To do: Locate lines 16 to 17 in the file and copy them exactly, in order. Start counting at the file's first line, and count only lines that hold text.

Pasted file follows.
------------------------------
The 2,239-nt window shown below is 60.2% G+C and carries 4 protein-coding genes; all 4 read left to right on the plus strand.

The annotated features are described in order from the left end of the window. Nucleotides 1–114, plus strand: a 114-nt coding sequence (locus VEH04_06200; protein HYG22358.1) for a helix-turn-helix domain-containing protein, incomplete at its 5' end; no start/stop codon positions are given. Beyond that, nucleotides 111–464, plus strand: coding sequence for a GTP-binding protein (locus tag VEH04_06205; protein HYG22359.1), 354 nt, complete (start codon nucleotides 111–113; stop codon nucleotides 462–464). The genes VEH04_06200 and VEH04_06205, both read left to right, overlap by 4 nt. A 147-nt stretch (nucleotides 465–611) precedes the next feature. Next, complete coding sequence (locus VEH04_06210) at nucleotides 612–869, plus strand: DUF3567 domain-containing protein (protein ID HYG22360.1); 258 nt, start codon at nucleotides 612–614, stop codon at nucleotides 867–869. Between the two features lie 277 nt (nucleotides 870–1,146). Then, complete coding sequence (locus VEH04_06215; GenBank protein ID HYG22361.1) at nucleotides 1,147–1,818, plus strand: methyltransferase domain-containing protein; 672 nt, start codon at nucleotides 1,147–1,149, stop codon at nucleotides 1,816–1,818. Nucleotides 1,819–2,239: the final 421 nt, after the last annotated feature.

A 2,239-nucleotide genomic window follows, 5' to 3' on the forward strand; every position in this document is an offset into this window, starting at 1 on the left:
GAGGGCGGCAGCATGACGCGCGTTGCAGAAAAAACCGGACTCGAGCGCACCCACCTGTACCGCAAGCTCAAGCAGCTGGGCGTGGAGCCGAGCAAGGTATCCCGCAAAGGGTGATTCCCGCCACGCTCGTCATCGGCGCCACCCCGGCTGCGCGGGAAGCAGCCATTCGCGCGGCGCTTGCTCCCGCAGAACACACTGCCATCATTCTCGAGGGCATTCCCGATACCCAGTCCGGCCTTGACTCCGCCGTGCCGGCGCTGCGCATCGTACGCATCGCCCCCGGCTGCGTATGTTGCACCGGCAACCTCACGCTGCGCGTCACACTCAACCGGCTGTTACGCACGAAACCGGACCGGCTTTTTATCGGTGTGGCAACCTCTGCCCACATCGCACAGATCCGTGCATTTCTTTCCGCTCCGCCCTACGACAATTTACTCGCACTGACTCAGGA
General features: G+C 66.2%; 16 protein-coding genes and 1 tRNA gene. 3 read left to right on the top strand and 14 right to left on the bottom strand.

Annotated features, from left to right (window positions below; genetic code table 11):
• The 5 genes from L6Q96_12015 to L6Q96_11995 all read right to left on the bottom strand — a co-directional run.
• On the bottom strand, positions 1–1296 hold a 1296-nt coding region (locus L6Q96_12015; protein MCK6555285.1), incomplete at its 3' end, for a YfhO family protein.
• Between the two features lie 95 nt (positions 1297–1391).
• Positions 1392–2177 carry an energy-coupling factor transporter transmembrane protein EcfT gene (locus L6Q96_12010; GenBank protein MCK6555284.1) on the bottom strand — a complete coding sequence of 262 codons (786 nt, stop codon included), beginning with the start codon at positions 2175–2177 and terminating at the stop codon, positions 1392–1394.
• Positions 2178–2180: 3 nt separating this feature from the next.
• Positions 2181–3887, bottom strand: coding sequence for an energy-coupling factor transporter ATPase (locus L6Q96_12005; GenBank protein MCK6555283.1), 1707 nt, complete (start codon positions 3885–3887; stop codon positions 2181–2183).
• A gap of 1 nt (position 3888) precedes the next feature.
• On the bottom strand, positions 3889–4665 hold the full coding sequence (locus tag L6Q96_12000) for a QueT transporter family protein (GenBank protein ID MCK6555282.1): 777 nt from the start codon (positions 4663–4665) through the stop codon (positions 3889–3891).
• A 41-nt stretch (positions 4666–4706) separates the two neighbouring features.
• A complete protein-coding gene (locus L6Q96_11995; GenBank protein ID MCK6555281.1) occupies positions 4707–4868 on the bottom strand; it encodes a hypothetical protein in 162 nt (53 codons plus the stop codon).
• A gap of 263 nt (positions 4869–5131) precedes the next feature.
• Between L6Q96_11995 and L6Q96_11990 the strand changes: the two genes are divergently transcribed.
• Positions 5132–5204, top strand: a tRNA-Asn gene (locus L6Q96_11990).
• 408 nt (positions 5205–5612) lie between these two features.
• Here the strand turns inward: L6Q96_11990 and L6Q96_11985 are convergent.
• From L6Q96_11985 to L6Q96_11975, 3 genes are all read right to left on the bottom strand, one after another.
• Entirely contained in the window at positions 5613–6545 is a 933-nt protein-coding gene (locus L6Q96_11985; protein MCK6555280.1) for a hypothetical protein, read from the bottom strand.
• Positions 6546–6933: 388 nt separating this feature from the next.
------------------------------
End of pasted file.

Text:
• A complete protein-coding gene (locus L6Q96_11995; GenBank protein ID MCK6555281.1) occupies positions 4707–4868 on the bottom strand; it encodes a hypothetical protein in 162 nt (53 codons plus the stop codon).
• A gap of 263 nt (positions 4869–5131) precedes the next feature.